At this point, our Blackwater panorama was massive – over 14,000 pixels wide. Even without up-rezing, it would print as an enormous image. Stitching together 14 hi resolution images really results in large files!
But we knew that not everyone would be interested in purchasing such a large image. We had seen triptychs in galleries and on others’ sites, and thought this approach might be useful for breaking our panorama into more manageable panels. At first, we tried to create the panels on our own in Photoshop. Nightmare. While this was possible in theory, the reality turned out to be beyond complicated. Getting each panel perfect was nearly impossible, and we didn’t want to settle for anything less than the best.
Luckily, a bit of Googling lead us to an excellent Photoshop action for creating triptychs from Paul Jaruszewski. We had never purchased an action before, but this was money well spent. Paul’s action allowed us to preview a wide range of triptych choices (including the standard 3 panels, as well as 2 and 4). It was magical – we highly recommend anyone interested in triptychs to look into this action.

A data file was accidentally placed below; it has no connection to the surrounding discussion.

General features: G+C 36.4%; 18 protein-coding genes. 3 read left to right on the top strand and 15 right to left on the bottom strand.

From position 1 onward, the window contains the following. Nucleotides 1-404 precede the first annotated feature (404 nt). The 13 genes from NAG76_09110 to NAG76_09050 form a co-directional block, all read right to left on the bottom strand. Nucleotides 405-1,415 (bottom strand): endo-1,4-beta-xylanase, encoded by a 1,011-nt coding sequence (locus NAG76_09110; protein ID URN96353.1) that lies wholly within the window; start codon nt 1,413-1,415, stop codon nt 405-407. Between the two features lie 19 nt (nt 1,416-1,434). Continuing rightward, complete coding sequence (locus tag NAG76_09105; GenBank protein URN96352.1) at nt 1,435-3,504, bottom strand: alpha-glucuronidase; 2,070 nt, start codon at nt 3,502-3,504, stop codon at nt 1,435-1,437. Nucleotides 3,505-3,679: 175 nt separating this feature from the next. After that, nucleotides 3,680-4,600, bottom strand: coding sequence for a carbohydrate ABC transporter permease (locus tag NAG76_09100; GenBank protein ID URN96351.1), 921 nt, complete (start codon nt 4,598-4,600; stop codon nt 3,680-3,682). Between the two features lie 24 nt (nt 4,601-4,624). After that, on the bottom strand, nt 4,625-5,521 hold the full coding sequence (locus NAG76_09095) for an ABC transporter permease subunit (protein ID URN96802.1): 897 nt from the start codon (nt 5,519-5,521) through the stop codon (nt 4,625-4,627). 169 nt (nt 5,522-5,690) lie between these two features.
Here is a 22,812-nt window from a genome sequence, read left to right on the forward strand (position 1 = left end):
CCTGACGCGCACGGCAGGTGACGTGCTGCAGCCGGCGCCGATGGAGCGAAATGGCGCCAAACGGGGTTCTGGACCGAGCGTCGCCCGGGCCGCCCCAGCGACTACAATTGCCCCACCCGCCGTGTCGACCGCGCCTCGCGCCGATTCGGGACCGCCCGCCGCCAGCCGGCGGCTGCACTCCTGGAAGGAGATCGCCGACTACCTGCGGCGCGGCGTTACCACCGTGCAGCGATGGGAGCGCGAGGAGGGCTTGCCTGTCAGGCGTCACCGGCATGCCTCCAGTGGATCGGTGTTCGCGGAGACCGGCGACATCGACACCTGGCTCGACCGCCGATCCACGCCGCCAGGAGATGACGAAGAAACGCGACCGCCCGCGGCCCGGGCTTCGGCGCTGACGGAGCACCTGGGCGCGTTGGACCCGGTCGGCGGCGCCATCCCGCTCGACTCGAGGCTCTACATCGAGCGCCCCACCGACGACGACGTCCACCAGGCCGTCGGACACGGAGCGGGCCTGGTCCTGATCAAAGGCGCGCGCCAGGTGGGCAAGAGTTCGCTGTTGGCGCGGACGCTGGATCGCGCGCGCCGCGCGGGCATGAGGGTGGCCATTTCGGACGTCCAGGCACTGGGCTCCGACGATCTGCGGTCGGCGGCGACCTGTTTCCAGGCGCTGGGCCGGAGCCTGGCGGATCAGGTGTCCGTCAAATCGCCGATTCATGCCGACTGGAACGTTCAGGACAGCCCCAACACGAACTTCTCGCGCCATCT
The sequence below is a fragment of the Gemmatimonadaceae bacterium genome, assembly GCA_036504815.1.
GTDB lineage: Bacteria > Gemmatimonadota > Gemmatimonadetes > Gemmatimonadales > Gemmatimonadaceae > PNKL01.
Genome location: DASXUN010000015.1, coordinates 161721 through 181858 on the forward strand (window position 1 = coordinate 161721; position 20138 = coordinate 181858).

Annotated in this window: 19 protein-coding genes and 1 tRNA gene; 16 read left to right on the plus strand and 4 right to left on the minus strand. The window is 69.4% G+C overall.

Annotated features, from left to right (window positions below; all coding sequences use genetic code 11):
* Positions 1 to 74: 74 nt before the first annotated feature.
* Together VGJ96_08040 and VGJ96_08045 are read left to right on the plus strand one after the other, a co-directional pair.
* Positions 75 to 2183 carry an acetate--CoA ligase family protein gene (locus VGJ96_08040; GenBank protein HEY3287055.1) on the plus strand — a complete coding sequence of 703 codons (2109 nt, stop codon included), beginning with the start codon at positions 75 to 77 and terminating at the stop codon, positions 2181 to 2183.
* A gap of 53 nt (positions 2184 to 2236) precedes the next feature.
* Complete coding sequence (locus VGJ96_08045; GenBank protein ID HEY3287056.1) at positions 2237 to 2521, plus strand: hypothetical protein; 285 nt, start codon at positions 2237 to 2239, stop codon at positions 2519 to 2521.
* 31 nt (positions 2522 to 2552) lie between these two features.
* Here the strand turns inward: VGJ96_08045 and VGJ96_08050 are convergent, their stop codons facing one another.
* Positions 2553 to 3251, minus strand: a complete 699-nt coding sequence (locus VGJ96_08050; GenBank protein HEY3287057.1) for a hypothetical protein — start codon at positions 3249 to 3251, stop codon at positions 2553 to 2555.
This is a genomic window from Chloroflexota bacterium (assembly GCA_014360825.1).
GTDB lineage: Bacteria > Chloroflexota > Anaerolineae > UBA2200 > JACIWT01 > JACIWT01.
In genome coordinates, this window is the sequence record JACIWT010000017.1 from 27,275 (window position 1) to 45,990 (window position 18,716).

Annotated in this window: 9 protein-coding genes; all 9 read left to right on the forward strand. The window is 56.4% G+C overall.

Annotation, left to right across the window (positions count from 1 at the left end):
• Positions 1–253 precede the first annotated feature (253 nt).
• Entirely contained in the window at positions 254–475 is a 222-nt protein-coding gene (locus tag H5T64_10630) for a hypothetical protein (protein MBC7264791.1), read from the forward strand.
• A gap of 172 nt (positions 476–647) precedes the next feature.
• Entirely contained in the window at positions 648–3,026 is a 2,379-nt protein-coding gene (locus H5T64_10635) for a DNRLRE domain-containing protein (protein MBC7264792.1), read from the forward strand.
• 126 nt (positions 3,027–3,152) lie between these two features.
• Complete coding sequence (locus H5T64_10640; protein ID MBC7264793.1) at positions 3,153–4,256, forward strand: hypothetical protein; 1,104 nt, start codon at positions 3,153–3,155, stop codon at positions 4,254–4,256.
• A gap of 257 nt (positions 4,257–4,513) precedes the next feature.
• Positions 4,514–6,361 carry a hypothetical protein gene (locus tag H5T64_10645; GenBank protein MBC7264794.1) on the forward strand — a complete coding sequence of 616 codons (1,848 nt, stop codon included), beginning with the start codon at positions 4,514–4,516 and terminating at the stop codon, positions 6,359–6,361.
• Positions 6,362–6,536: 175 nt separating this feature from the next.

We still needed to do quite a bit of work to size the image for printing, though. We use Hahnemühle’s excellent Gallerie Wraps, usually in the Pro size (more about these in a future post). Even though the gallery wraps come in a wide range of sizes, what they make is what you get, so you’re limited to the lengths they make. Quite a bit of math later, we decided we would make each panel 12 inches wide, and 16 inches tall. This in mind, we went back to the panorama, and made some tiny changes to the overall crop to ensure that the panels would split at the right places. We wanted to be sure, too, that each panel would ‘work’ as its own image.